ATandT Promises Network Improvements, Hints at Data Caps
AT&T exec Ralph de la Vega tells a U.S. Bancorp investor conference that AT&T is upgrading its networks in San Francisco and New York to handle network traffic in these iPhone-heavy markets, but warns pricing changes may still be in the works for bandwidth hogs. According to AT&T, 3 percent of users are eating up 40 percent of the carrier's network capacity.Ralph de la Vega, president and CEO of AT&T Mobility and Consumer Markets, had both good news and bad news Dec. 9 for iPhone users: AT&T is moving to improve service in iPhone-heavy San Francisco and New York, but the company also warned that "some form of usage-based pricing for data is inevitable," said the Associated Press. Currently, AT&T has no data use cap for smartphone users.
AT&T has been under fire in recent months for poor smartphone network performance. According to de la Vega, roughly 3 percent of smartphone users are consuming 40 percent of AT&T's network capacity. The best-selling iPhone offers a number of bandwidth-consuming applications, including streaming media programs.
But de la Vega added that AT&T needs to give heavy-bandwidth users incentives to "reduce or modify their usage," according to AP. User caps and overage fees are typical carrier responses to heavy use, although de la Vega did not reveal any specific policy changes in the works. He told the Wall Street Journal that any policy change would not affect the majority of AT&T customers.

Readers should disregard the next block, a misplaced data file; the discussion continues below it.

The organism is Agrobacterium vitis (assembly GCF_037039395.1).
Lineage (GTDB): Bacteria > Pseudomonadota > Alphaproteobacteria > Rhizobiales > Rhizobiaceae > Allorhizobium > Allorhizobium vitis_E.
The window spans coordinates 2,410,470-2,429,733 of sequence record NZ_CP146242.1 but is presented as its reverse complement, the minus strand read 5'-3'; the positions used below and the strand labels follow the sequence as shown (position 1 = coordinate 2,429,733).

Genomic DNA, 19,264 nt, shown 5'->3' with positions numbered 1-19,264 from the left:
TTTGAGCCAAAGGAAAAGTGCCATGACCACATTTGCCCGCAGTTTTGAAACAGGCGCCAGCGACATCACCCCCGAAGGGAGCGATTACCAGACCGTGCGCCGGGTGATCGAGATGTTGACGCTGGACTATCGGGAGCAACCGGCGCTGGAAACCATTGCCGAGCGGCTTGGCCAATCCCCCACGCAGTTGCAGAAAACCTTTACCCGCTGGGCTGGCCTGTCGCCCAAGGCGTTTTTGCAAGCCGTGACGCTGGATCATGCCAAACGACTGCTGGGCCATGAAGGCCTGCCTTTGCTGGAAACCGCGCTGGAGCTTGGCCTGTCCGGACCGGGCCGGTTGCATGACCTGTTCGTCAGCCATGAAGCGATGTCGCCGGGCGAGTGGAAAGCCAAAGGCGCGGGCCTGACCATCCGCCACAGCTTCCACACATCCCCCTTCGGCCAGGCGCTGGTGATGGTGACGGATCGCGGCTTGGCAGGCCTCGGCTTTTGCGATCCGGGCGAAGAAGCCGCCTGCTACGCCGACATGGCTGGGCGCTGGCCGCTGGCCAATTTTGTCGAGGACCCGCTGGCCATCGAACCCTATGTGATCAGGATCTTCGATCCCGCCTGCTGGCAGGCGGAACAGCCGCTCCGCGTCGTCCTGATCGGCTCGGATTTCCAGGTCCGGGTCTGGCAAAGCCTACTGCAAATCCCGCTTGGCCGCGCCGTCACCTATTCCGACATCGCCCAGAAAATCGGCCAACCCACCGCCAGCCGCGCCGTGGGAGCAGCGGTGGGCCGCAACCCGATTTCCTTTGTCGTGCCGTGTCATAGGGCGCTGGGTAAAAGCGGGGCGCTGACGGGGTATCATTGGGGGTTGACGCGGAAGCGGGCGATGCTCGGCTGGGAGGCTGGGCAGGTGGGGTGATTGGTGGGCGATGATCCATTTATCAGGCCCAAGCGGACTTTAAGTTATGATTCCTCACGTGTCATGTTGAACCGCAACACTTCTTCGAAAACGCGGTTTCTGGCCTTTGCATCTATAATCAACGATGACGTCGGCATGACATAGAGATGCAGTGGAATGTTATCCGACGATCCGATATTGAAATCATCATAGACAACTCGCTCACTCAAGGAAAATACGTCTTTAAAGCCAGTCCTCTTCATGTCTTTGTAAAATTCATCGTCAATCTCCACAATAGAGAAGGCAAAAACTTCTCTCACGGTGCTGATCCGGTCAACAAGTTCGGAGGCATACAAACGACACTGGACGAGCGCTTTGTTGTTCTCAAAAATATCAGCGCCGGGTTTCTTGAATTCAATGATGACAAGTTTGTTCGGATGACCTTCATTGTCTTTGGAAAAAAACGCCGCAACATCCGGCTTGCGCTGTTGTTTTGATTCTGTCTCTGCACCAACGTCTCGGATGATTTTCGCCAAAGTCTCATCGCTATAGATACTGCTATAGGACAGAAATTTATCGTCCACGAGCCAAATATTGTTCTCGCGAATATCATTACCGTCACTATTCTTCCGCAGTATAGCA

"What's driving [high] usage are things like video or audio that plays around the clock," de la Vega said. "We have to get to those customers and get them to recognize they have to change their patterns, or there are things we will do to change those patterns."
De la Vega did say keeping customers aware of their data usage has proven successful for land-line broadband customers.
"With land-line capabilities, we used that concept and customers didn't know how much data they were using-including parents who didn't know how their children were using," de la Vega told the USB conference. "Once alerted, they reduced their consumption without anything other than being told that data was being used in an inordinate fashion."